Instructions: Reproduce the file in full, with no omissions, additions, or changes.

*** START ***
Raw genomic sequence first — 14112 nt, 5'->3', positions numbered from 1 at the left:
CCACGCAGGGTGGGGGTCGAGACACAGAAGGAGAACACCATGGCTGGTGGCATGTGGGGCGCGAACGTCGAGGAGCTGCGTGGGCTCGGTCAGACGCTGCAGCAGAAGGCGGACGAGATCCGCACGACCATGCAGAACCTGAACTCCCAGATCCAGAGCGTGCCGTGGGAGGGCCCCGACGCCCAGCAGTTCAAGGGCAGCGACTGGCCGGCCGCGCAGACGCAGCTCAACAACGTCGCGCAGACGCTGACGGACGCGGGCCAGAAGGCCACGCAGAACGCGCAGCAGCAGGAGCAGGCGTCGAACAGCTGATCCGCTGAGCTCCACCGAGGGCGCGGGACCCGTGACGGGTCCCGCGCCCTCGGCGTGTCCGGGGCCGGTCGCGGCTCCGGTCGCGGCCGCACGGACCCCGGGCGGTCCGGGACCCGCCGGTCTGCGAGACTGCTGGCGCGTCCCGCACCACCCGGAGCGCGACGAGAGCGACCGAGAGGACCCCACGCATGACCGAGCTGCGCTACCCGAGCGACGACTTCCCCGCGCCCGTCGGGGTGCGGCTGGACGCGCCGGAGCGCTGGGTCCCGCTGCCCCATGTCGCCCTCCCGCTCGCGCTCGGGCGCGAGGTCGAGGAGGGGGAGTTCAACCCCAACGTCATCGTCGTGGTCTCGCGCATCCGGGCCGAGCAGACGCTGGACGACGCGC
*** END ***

Raw genomic sequence first — 14112 nt, 5'->3', positions numbered from 1 at the left:
CCACGCAGGGTGGGGGTCGAGACACAGAAGGAGAACACCATGGCTGGTGGCATGTGGGGCGCGAACGTCGAGGAGCTGCGTGGGCTCGGTCAGACGCTGCAGCAGAAGGCGGACGAGATCCGCACGACCATGCAGAACCTGAACTCCCAGATCCAGAGCGTGCCGTGGGAGGGCCCCGACGCCCAGCAGTTCAAGGGCAGCGACTGGCCGGCCGCGCAGACGCAGCTCAACAACGTCGCGCAGACGCTGACGGACGCGGGCCAGAAGGCCACGCAGAACGCGCAGCAGCAGGAGCAGGCGTCGAACAGCTGATCCGCTGAGCTCCACCGAGGGCGCGGGACCCGTGACGGGTCCCGCGCCCTCGGCGTGTCCGGGGCCGGTCGCGGCTCCGGTCGCGGCCGCACGGACCCCGGGCGGTCCGGGACCCGCCGGTCTGCGAGACTGCTGGCGCGTCCCGCACCACCCGGAGCGCGACGAGAGCGACCGAGAGGACCCCACGCATGACCGAGCTGCGCTACCCGAGCGACGACTTCCCCGCGCCCGTCGGGGTGCGGCTGGACGCGCCGGAGCGCTGGGTCCCGCTGCCCCATGTCGCCCTCCCGCTCGCGCTCGGGCGCGAGGTCGAGGAGGGGGAGTTCAACCCCAACGTCATCGTCGTGGTCTCGCGCATCCGGGCCGAGCAGACGCTGGACGACGCGC